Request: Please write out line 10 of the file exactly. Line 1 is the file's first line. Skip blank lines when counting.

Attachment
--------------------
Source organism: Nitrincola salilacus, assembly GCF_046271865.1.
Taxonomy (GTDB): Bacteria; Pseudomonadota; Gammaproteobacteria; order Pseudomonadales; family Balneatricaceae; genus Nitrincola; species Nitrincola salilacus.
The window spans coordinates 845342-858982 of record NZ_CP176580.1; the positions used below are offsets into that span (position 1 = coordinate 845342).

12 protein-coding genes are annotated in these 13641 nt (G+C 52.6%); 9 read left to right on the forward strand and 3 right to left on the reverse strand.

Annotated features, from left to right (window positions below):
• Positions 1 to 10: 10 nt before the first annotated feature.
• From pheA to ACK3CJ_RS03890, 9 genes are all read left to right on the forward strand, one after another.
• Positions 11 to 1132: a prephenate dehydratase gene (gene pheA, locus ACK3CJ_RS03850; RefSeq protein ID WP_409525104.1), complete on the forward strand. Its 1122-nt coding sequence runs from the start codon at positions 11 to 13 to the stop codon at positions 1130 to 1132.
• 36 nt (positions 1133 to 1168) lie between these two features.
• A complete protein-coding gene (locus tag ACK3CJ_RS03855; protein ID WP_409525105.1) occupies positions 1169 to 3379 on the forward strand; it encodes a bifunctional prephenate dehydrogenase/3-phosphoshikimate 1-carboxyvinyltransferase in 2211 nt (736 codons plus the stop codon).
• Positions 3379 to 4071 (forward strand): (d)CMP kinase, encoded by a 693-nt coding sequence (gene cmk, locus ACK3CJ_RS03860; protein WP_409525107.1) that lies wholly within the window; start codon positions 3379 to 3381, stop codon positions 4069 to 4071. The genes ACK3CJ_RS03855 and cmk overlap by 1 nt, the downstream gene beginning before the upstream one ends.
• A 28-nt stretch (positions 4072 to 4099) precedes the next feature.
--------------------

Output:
• A complete protein-coding gene (locus tag ACK3CJ_RS03855; protein ID WP_409525105.1) occupies positions 1169 to 3379 on the forward strand; it encodes a bifunctional prephenate dehydrogenase/3-phosphoshikimate 1-carboxyvinyltransferase in 2211 nt (736 codons plus the stop codon).